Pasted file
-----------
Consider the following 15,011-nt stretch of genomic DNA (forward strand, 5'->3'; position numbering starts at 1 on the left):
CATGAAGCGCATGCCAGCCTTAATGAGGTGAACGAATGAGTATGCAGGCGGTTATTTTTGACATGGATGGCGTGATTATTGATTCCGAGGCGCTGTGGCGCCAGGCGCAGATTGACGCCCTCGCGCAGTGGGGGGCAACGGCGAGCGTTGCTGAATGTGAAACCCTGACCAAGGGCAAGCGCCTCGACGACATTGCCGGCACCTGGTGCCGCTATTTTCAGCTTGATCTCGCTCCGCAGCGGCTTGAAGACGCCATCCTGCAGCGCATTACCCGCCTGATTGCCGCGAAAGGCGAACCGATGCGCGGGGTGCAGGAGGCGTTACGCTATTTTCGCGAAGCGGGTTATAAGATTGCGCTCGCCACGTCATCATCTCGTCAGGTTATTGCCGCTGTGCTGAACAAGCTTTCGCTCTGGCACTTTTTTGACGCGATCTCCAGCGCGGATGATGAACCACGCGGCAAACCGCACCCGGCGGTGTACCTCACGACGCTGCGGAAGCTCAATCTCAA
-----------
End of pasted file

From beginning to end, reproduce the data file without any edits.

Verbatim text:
Consider the following 15,011-nt stretch of genomic DNA (forward strand, 5'->3'; position numbering starts at 1 on the left):
CATGAAGCGCATGCCAGCCTTAATGAGGTGAACGAATGAGTATGCAGGCGGTTATTTTTGACATGGATGGCGTGATTATTGATTCCGAGGCGCTGTGGCGCCAGGCGCAGATTGACGCCCTCGCGCAGTGGGGGGCAACGGCGAGCGTTGCTGAATGTGAAACCCTGACCAAGGGCAAGCGCCTCGACGACATTGCCGGCACCTGGTGCCGCTATTTTCAGCTTGATCTCGCTCCGCAGCGGCTTGAAGACGCCATCCTGCAGCGCATTACCCGCCTGATTGCCGCGAAAGGCGAACCGATGCGCGGGGTGCAGGAGGCGTTACGCTATTTTCGCGAAGCGGGTTATAAGATTGCGCTCGCCACGTCATCATCTCGTCAGGTTATTGCCGCTGTGCTGAACAAGCTTTCGCTCTGGCACTTTTTTGACGCGATCTCCAGCGCGGATGATGAACCACGCGGCAAACCGCACCCGGCGGTGTACCTCACGACGCTGCGGAAGCTCAATCTCAA